REVEALED: The reasons why Dundee council evicted folk from homes in 2017

Stella Carrington of Charleston Tenants and Residents Association

Dozens of people have been evicted from their council houses in 2017.

New figures show that Dundee City Council has shown 43 tenants the door this year.

That’s a slight reduction on 2016 when there were 46 evictions.

The majority of evictions was due to tenants falling into rent arrears, at an average level of £1,555.

The DD2 postcode area, which covers Lochee, had the highest number of evictions — 16.

Stella Carrington, of Charleston Tenants and Residents Association, said the figures proved that Dundee’s current housing system isn’t working.

She said: “These figures are a surprise, even though they’ve gone down. As far as I was led to believe, eviction was meant to be the last resort.

Elders Court in Lochee

“Rent arrears is the easiest way that they can get people out.

“You could have an antisocial tenant there for 20 years and they’ll do nothing about it.

“That’s just the way the system is and it’s a disgrace.”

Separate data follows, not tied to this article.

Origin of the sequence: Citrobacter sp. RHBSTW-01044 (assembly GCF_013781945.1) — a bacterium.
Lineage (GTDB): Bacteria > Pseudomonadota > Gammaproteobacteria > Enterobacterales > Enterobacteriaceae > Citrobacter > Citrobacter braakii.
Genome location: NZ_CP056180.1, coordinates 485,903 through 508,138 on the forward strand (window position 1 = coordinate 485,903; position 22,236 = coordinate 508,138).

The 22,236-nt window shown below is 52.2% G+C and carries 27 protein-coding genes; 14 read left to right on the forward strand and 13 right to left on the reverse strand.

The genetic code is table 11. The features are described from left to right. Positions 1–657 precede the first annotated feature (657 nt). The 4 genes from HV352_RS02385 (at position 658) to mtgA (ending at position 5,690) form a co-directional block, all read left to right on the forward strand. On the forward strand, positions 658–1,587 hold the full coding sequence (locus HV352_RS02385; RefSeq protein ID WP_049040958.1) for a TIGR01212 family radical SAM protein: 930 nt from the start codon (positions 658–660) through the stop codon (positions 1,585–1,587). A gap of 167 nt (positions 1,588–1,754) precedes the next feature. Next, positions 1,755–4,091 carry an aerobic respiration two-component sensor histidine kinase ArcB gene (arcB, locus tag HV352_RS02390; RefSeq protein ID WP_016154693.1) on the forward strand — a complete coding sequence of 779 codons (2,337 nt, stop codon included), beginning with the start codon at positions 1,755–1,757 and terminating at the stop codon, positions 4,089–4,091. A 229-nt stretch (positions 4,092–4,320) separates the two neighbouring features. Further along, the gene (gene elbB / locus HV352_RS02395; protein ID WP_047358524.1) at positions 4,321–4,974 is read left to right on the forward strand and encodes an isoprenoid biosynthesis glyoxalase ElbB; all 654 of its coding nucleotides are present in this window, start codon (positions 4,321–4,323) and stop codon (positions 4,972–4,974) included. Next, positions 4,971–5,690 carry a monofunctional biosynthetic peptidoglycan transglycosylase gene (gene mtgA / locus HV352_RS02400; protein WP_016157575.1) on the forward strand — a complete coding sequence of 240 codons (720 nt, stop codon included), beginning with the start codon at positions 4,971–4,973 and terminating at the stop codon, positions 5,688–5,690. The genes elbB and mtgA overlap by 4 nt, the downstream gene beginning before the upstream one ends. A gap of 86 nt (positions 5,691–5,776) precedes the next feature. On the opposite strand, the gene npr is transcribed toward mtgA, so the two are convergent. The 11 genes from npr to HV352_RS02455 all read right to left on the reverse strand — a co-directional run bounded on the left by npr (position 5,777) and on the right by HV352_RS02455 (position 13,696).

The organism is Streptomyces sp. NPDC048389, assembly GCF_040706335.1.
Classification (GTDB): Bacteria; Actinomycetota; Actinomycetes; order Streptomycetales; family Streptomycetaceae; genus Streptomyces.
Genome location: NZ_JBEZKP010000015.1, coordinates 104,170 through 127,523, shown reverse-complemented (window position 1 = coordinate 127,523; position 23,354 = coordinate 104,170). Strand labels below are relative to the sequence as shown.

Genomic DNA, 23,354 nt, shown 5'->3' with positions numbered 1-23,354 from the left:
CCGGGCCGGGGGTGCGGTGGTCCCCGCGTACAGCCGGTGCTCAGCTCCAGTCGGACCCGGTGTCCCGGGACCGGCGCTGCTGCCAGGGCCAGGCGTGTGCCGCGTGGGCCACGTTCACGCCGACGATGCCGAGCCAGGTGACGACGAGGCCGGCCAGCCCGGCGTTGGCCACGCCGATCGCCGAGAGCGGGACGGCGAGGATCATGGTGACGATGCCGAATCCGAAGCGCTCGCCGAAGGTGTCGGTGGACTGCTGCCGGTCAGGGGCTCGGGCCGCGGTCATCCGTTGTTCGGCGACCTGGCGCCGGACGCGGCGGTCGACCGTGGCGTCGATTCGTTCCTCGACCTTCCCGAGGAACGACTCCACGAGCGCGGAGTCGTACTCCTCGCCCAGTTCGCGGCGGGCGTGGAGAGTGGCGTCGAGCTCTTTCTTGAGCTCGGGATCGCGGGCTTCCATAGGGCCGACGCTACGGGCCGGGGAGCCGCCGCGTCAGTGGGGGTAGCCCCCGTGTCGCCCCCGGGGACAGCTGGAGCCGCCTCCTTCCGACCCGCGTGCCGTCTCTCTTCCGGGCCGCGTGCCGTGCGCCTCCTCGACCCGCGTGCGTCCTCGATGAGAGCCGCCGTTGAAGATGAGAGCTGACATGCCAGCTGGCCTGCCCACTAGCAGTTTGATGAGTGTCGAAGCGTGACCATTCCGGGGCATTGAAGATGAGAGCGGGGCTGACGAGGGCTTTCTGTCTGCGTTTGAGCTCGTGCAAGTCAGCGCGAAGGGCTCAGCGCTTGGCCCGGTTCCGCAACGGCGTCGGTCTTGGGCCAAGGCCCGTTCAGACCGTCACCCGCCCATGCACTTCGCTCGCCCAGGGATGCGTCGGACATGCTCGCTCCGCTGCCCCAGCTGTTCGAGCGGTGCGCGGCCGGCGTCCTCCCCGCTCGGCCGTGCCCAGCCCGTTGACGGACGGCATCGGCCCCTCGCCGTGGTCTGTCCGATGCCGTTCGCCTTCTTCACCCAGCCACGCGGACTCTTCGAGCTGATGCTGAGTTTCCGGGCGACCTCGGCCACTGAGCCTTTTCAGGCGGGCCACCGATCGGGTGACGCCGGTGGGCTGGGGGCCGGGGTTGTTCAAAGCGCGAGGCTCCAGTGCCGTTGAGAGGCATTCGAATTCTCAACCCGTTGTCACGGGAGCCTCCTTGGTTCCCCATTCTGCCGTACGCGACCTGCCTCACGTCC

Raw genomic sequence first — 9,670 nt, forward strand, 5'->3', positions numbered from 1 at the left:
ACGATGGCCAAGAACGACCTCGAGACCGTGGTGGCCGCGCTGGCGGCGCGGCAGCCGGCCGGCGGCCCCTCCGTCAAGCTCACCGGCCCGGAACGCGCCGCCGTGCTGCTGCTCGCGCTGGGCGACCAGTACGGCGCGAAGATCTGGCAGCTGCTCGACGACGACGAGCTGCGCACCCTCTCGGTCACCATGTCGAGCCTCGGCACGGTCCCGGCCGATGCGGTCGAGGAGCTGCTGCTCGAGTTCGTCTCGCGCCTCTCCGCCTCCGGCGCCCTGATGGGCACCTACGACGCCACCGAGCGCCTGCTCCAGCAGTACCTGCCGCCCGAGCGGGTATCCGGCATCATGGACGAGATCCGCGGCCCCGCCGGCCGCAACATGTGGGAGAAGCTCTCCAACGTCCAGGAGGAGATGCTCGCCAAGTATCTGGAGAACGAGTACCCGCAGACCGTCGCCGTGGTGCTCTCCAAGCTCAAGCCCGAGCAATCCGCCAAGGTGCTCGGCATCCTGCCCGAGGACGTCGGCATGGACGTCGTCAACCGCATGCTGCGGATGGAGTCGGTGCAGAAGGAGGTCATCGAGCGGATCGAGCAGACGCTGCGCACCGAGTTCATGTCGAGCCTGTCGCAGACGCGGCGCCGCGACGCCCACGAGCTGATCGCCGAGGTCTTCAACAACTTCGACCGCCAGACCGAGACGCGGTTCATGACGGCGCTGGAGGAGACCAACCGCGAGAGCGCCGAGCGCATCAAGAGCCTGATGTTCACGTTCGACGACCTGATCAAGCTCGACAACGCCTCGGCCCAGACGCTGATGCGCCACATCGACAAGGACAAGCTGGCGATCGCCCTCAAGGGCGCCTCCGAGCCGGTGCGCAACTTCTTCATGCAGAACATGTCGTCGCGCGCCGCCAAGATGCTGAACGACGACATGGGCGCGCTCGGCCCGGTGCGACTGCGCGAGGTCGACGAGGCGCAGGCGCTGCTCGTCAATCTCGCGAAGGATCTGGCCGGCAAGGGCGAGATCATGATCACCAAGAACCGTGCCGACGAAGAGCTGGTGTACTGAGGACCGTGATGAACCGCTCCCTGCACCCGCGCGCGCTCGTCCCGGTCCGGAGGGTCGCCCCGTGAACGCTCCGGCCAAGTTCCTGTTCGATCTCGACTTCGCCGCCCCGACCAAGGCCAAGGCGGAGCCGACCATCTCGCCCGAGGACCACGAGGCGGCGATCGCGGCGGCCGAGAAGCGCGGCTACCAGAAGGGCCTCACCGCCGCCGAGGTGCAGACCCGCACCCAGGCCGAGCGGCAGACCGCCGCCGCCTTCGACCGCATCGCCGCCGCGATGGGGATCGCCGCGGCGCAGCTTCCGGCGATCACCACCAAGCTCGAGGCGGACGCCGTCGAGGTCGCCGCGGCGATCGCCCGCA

The DD3 postcode, which covers Stobswell and areas north of the city centre, had 14 evictions.

There were a further 11 in the DD4 postcode in the east of Dundee with fewer than five in the Broughty Ferry (DD5) area and none in the city centre.

City council neighbourhood services convener Councillor Kevin Cordell said: “Evicting a tenant is not a decision that is taking lightly as Dundee City Council works hard to help its tenants sustain their tenancies.

“If a tenant is experiencing financial difficulties, then the council has various teams that can try to assist them with that, whether it is helping them to maximise the financial assistance they could be entitled to or short-term discretionary payments of housing benefit.

“However, if a tenant does not engage with the council then that process becomes harder.

“With any antisocial behaviour, we have mediation services that can assist as it is in everyone’s interest to help maintain tenancies and ensure folk have good neighbours and safe neighbourhoods.

“If our tenants are struggling in any way, then it is vital that the appropriate help can be deployed as early as possible in the process.”

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